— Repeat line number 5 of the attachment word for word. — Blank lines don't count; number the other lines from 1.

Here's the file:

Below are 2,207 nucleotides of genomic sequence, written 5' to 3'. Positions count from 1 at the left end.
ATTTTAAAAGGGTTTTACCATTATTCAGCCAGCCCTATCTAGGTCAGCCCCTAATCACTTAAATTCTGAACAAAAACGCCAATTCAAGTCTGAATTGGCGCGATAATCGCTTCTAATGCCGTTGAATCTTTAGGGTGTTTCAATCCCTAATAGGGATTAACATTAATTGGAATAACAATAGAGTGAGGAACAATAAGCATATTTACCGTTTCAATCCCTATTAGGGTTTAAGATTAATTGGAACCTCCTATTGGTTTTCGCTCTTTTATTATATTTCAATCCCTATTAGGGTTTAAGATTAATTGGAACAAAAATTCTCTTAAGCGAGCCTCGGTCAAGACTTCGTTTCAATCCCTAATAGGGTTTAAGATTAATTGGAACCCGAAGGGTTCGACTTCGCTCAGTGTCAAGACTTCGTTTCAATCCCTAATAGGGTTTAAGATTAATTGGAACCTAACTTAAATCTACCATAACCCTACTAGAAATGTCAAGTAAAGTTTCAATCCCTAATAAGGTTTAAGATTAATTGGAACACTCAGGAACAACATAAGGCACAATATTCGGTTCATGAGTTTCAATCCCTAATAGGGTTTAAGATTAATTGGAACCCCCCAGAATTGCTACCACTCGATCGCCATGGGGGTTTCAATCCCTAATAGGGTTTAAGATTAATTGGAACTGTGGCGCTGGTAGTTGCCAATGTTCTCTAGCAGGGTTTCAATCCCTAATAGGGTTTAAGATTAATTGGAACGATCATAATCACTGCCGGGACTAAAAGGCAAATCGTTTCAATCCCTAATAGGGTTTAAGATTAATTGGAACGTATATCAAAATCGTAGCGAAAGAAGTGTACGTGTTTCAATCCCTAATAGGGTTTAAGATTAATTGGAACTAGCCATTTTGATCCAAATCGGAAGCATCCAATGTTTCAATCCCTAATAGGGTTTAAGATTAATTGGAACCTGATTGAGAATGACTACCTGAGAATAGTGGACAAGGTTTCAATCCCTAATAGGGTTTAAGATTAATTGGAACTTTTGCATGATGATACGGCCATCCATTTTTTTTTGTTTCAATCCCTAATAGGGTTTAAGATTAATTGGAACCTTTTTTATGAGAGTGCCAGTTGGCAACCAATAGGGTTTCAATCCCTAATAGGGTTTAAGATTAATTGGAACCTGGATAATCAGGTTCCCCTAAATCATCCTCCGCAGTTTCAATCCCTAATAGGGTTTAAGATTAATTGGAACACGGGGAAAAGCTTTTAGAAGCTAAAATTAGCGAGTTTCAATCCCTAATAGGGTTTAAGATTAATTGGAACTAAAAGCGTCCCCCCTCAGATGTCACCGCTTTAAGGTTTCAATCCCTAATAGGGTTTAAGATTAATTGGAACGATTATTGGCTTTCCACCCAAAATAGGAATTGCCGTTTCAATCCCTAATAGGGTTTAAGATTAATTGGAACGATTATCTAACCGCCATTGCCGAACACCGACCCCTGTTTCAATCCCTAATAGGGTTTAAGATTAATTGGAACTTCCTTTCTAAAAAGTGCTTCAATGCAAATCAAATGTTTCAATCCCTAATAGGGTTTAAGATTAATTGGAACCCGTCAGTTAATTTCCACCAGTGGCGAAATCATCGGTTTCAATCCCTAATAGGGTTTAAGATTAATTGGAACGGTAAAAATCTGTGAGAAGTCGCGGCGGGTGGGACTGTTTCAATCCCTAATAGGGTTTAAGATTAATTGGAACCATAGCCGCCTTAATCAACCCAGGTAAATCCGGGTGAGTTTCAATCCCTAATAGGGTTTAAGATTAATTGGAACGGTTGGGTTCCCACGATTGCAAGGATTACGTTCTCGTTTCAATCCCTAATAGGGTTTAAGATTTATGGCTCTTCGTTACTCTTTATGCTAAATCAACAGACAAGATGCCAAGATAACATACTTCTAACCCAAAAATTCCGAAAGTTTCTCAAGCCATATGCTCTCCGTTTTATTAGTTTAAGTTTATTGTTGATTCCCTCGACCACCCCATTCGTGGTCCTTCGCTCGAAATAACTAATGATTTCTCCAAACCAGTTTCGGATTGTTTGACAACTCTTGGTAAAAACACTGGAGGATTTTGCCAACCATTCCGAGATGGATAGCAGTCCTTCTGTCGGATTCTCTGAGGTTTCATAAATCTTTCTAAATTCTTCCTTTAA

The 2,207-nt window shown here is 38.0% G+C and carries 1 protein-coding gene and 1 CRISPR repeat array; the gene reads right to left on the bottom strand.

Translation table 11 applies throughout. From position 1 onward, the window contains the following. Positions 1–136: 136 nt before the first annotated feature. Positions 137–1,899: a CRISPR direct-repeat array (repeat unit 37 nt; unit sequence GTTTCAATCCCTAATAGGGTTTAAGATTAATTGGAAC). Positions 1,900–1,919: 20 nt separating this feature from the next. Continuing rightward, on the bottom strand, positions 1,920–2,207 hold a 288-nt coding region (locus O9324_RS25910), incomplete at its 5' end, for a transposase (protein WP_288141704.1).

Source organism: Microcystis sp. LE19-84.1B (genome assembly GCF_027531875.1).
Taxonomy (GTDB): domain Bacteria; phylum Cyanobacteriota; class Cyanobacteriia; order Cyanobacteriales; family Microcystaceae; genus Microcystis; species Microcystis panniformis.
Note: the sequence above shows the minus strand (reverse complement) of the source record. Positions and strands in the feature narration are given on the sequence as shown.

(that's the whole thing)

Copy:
Source organism: Microcystis sp. LE19-84.1B (genome assembly GCF_027531875.1).